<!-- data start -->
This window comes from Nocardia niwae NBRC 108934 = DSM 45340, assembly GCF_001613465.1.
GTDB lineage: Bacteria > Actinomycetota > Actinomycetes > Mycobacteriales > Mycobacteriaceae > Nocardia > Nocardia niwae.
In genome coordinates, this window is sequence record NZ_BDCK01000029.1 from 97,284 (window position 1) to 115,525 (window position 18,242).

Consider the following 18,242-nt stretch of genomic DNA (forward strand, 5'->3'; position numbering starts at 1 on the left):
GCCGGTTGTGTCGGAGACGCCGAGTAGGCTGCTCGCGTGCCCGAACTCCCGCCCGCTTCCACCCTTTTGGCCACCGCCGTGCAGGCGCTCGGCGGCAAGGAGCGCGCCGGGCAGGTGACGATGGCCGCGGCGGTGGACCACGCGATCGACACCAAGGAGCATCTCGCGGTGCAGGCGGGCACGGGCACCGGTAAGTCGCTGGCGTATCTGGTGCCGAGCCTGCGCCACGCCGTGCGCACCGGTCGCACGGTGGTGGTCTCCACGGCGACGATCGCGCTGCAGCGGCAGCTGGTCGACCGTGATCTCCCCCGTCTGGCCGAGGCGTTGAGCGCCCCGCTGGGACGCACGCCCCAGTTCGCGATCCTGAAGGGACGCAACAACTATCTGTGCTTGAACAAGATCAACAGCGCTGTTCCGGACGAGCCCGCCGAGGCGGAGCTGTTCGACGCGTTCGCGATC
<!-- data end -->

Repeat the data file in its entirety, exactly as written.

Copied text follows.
This window comes from Nocardia niwae NBRC 108934 = DSM 45340, assembly GCF_001613465.1.
GTDB lineage: Bacteria > Actinomycetota > Actinomycetes > Mycobacteriales > Mycobacteriaceae > Nocardia > Nocardia niwae.
In genome coordinates, this window is sequence record NZ_BDCK01000029.1 from 97,284 (window position 1) to 115,525 (window position 18,242).

Consider the following 18,242-nt stretch of genomic DNA (forward strand, 5'->3'; position numbering starts at 1 on the left):
GCCGGTTGTGTCGGAGACGCCGAGTAGGCTGCTCGCGTGCCCGAACTCCCGCCCGCTTCCACCCTTTTGGCCACCGCCGTGCAGGCGCTCGGCGGCAAGGAGCGCGCCGGGCAGGTGACGATGGCCGCGGCGGTGGACCACGCGATCGACACCAAGGAGCATCTCGCGGTGCAGGCGGGCACGGGCACCGGTAAGTCGCTGGCGTATCTGGTGCCGAGCCTGCGCCACGCCGTGCGCACCGGTCGCACGGTGGTGGTCTCCACGGCGACGATCGCGCTGCAGCGGCAGCTGGTCGACCGTGATCTCCCCCGTCTGGCCGAGGCGTTGAGCGCCCCGCTGGGACGCACGCCCCAGTTCGCGATCCTGAAGGGACGCAACAACTATCTGTGCTTGAACAAGATCAACAGCGCTGTTCCGGACGAGCCCGCCGAGGCGGAGCTGTTCGACGCGTTCGCGATC